The Soft House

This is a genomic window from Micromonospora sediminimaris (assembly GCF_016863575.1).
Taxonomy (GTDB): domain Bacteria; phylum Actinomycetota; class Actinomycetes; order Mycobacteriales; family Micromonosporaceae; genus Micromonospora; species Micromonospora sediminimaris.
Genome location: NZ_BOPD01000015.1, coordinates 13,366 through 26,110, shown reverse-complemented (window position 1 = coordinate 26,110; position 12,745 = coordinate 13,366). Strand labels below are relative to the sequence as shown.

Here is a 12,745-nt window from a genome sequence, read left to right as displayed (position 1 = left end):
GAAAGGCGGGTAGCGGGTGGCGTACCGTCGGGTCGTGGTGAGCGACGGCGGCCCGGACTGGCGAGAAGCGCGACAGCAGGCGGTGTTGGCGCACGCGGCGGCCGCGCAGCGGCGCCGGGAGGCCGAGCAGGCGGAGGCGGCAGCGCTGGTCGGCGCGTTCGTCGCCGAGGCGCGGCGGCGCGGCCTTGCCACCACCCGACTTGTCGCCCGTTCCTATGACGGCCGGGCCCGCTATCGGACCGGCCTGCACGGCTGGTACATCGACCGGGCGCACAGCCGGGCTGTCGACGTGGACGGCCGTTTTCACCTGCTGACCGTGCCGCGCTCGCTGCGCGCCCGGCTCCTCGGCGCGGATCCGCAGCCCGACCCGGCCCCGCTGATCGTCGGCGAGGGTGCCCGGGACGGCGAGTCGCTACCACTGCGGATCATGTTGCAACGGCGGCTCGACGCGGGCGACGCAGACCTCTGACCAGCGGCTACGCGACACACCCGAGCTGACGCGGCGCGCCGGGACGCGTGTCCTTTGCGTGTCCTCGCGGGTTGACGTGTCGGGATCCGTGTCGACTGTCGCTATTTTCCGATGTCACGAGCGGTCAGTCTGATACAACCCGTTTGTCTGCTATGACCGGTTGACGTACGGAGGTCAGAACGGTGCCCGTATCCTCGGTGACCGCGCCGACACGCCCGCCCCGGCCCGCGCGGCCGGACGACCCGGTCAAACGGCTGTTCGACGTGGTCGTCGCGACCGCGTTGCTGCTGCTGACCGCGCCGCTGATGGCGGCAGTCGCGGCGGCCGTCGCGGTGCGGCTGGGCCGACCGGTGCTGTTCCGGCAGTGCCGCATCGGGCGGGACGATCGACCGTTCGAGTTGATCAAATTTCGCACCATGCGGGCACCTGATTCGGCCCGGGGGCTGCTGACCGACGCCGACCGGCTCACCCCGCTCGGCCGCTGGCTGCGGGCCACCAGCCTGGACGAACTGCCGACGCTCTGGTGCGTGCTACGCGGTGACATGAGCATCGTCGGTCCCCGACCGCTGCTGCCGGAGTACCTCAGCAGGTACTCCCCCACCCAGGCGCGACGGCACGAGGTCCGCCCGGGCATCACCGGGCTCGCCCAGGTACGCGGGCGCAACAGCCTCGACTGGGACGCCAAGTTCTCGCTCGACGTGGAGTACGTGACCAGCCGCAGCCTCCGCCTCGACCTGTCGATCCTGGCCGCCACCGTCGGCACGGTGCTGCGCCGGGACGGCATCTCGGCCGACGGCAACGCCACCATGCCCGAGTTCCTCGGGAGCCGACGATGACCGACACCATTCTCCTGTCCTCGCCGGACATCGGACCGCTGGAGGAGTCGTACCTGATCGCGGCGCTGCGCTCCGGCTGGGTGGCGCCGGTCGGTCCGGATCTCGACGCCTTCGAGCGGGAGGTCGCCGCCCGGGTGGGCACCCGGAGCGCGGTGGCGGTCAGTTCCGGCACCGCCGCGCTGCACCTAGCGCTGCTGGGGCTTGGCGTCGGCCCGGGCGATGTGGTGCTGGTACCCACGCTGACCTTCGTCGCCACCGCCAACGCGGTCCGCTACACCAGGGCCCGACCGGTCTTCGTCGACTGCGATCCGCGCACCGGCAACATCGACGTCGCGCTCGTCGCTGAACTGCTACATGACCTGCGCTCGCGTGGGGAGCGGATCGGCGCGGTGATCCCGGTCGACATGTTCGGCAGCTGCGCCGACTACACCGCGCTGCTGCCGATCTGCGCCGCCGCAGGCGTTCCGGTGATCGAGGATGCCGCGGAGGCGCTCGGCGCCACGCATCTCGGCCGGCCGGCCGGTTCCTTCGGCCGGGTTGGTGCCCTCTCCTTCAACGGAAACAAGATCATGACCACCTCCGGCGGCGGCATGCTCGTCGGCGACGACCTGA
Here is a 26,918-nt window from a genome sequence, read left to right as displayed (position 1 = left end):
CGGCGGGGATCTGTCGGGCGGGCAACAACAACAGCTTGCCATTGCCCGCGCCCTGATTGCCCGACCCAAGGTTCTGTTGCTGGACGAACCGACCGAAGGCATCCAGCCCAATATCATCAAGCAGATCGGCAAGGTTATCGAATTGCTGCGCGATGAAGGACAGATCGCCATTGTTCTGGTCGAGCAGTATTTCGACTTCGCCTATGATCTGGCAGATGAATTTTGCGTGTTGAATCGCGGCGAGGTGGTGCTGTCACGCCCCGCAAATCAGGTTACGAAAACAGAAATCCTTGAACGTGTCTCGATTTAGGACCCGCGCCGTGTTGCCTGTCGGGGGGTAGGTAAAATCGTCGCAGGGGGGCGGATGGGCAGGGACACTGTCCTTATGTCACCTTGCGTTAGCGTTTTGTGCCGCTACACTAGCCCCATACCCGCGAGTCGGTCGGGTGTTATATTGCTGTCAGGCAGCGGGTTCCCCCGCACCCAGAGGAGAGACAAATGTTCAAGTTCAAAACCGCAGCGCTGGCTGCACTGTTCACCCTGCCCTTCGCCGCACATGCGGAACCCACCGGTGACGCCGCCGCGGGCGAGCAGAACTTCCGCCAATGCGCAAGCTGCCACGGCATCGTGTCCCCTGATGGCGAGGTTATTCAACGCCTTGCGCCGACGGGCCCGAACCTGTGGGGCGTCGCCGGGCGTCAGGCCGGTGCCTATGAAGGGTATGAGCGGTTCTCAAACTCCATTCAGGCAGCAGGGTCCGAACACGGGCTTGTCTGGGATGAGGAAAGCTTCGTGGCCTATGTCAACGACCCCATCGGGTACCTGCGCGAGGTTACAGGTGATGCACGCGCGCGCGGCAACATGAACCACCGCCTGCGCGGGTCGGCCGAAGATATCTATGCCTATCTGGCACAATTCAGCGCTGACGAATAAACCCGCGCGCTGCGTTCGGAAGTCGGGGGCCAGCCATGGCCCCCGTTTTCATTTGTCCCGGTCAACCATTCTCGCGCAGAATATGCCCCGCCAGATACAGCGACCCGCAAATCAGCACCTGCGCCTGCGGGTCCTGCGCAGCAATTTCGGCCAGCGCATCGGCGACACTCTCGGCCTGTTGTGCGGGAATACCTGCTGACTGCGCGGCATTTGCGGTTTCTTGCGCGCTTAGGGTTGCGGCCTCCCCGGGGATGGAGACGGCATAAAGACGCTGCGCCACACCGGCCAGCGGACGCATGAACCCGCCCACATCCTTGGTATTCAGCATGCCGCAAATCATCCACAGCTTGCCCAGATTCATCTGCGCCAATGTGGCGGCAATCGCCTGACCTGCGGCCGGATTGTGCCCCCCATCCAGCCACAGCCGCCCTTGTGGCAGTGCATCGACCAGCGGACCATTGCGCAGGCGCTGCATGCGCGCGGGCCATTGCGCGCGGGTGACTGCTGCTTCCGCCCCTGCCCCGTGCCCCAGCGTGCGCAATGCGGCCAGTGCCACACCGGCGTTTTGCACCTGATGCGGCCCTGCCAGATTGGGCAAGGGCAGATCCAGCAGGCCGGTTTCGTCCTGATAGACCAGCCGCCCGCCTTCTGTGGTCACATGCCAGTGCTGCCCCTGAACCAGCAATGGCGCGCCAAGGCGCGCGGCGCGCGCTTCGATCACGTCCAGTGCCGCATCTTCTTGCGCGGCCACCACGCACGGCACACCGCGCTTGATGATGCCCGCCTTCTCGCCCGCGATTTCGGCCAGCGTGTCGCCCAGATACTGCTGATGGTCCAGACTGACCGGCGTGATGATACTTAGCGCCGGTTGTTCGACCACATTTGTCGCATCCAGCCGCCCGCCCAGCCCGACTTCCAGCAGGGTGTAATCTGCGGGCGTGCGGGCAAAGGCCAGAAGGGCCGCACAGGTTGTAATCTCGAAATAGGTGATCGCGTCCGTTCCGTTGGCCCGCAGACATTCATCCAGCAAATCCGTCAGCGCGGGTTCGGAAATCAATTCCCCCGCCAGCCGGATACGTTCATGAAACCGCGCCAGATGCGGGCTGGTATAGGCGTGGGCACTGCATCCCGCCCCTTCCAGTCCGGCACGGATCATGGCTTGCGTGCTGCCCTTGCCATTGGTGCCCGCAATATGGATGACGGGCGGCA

Furniture is usually an offset of the right-angled walls, floors, and ceilings of our homes. The standard sizes and forms of furniture, such as sofas, do not equate to comfort, as proved by the study of the protagonist and her flat. Over time all positions on the sofa resulted in discomfort, and increasing the size is not always an option or a solution to this problem. In the Soft House, we use the sofa as a protagonist to disrupt the norm and explore the architectural possibilities of softness. The softness overwhelms the house and all its elements. But what is the meaning of ‘soft’? Soft is interpreted to mean: squishy, smooth, malleable, flexible, soft lighting, soft forms, and software. The following design explorations look to see how these words change the architectural design of the house – changing everything from the bathtub to the stairs, and the ceiling to the use of the kitchen worktop. The Soft House challenges the conventional understanding of comfort as a soft, squishy addition to the home, and makes softness and integral part of the architecture: forms, flexible use of space, materials, and ambiguous datums.